And then we'll ask them to provide certificates of birth, death,
marriage, and also documents of identity
to prove that they are who they say they are.
And then we can look at the claim.
A reminder of those names again -
Frances Triplow, Lillian Gould and Gladys Allum.
If today's names are relatives of yours,
you could have a windfall coming your way.
Finally today, let's return to the search for heirs
to the estate of Diana Paine, who died aged 91 without leaving a will.
In April 2010, the heir hunters were investigating Diana's case.
She died near Tunbridge Wells, leaving an estate worth £20,000.
Heir hunter Dave Slee had established that she had
no children, and no surviving siblings or nieces and nephews.
So the search was on for aunts, uncles and cousins, who could be heirs to Diana's estate.
On the father's side, the team had an easy name to work with, Vaughan-Fowler.
There weren't many hyphenated Vaughan-Fowlers in the UK,
so Dave was quickly able to pinpoint the family.
I found her father's birth and I was able to establish that he had two siblings, he had two siblings,
one died a bachelor and one was married and had descendants,
so eventually we were able to locate eight paternal beneficiaries
who would be entitled in the estate.
So far, research had been exceptionally speedy.
Dave would now write to these beneficiaries to determine their exact entitlement to Diana's estate.
But the search wasn't over yet.
In fact, the hard graft was only just beginning.
Dave now had to turn his attention to the mother's side of the family.
The maternal family... I knew it would be a lot harder because the surname was Potter.
There are thousands of people with the surname Potter in Britain, so Dave had his work cut out.
But after hours of painstaking research, he was finally able to find a record for Diana's mother.
I located the birth of the deceased mother, Mabel Potter, in Brighton, and she was the daughter
of the unusually named Harding Potter, and her mother was Maria, formerly Bryant.
The next stage was to see if Diana's mother had any siblings.
Reviewing the census returns, we were able to establish that Harding Potter and Maria Bryant
had six children including the deceased's mother.
Diana's maternal grandparents, Harding Potter and Maria Bryant, married in 1862 in London.
They had six children - Ada, Elizabeth, Kate, Florence,
Ethel and Mabel, Diana's mother.
If any of Diana's five aunts had children,
they would be first cousins of Diana's.
And if any of them were still alive, they could be heirs to her estate.
The pressure was now on Dave to track them down.
When the Second World War ended, Diana settled into married life with her husband, Harry.
But the pioneering spirit she'd shown in her work for the National Fire Service hadn't diminished.
At a time when most women were content to be stay-at-home wives and mothers,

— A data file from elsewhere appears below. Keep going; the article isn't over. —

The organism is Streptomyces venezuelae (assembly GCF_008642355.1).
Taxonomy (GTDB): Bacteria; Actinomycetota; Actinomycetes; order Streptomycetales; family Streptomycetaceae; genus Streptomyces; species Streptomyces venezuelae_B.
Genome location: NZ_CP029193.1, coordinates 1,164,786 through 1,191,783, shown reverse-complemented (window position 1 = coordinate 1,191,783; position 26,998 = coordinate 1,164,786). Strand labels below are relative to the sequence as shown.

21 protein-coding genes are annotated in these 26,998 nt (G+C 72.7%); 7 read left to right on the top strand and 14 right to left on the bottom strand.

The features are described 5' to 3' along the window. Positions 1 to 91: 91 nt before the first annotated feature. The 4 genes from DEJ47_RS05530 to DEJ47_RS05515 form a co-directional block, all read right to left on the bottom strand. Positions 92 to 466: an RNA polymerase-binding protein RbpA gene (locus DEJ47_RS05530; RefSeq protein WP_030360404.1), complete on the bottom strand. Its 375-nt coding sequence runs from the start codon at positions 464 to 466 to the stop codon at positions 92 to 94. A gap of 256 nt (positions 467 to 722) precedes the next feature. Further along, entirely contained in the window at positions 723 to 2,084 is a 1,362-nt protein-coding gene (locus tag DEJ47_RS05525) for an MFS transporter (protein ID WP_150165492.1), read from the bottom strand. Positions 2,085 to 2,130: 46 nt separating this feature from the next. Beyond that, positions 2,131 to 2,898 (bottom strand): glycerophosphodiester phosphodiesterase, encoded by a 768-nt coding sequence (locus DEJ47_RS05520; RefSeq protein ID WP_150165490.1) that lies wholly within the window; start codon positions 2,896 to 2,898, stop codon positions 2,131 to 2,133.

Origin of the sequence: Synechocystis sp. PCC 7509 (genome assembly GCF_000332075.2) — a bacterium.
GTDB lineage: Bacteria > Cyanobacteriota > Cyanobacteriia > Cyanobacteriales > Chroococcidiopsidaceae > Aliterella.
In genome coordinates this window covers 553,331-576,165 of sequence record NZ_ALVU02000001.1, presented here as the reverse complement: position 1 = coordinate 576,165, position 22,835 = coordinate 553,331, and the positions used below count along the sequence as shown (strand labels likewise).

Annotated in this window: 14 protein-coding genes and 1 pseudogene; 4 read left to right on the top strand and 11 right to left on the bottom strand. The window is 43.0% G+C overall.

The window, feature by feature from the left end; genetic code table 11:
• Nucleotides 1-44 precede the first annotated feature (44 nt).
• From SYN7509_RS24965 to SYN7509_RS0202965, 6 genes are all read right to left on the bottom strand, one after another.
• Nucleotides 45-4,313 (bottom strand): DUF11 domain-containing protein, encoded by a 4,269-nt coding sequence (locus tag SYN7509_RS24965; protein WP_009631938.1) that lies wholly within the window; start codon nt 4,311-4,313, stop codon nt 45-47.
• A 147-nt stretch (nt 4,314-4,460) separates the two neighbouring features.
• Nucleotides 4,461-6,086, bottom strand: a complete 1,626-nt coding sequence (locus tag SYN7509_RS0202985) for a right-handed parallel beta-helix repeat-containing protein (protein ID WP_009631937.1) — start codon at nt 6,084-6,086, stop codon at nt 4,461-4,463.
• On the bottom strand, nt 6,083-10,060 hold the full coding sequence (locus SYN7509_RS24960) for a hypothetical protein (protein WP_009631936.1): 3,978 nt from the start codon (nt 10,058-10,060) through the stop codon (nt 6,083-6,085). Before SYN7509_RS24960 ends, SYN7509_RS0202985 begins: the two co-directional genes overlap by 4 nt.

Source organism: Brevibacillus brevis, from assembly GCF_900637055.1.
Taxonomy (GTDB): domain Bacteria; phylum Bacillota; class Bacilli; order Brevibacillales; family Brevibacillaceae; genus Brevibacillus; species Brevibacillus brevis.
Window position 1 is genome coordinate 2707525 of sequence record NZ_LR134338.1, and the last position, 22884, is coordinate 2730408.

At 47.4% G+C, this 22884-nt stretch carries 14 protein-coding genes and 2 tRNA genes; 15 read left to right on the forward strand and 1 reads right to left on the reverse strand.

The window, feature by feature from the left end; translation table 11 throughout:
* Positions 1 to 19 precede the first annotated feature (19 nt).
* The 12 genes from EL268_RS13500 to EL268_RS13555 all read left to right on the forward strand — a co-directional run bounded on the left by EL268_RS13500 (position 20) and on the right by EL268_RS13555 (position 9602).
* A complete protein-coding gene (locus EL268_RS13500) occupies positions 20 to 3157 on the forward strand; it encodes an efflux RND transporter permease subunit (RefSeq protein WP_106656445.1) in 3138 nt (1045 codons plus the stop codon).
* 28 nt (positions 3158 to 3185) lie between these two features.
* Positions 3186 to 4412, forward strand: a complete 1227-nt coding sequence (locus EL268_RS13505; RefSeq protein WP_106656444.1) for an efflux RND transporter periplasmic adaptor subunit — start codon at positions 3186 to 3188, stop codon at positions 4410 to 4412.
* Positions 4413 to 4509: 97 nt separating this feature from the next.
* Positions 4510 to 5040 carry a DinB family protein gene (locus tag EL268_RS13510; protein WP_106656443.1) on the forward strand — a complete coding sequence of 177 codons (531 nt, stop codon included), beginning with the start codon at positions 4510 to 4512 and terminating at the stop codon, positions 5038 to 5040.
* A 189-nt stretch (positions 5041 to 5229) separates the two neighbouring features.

Diana took her first step towards becoming a successful business woman.
She decided that she was going to take over the reins
and she bought this shop in Battle.
The shop was a women's clothing boutique,
and Diana threw herself into the running of the place with gusto.
She proceeded to smarten the place up
and bring it up to date.
For 25 years, she ran this shop in Battle.
She went on to open two more branches in nearby towns
and she even ran fashion shows two or three times a year.
She got all her own staff and one or two other ladies
to make a fashion show and she did very well.
The show was run for one reason only and that was for the Guide Dogs for the Blind.
Diana was tireless in her work for charity, and her clothing business became a great success.
But she was also still caring for her husband, Harry.
He had been injured during the war, and his condition deteriorated as time went on.
When her husband started to get really ill, she gave up the shops,
and they came to live at Speldhurst and they lived in Speldhurst for quite a few years,
until her husband died.
Diana had looked after Harry for nearly 40 years, and when he died, she was all alone.
She never spoke of her family and believed she had none.
But as Dave Slee was about to discover,
she did actually have a whole set of relatives not a million miles away.
Dave had established that Diana's mother had five sisters
and he was trying to find out whether they'd had children.
He was able to discount two of the sisters straightaway.
Two maternal aunts, Ada and Elizabeth... we established both died as minors.
But Kate, Florence and Ethel had all married and had children.
If these children were still alive, they would be first cousins of Diana's and heirs to her estate.
However, it soon became apparent that most of these cousins were born
around the turn of the century and had already passed away.
All except one.
The first maternal where we were able to locate
was a son of Ethel Potter.
She married a Mr Pearson, and her son, Bernard, was in fact the only first cousin
who survived the deceased.
Dave wrote to Bernard, who signed an agreement with the company.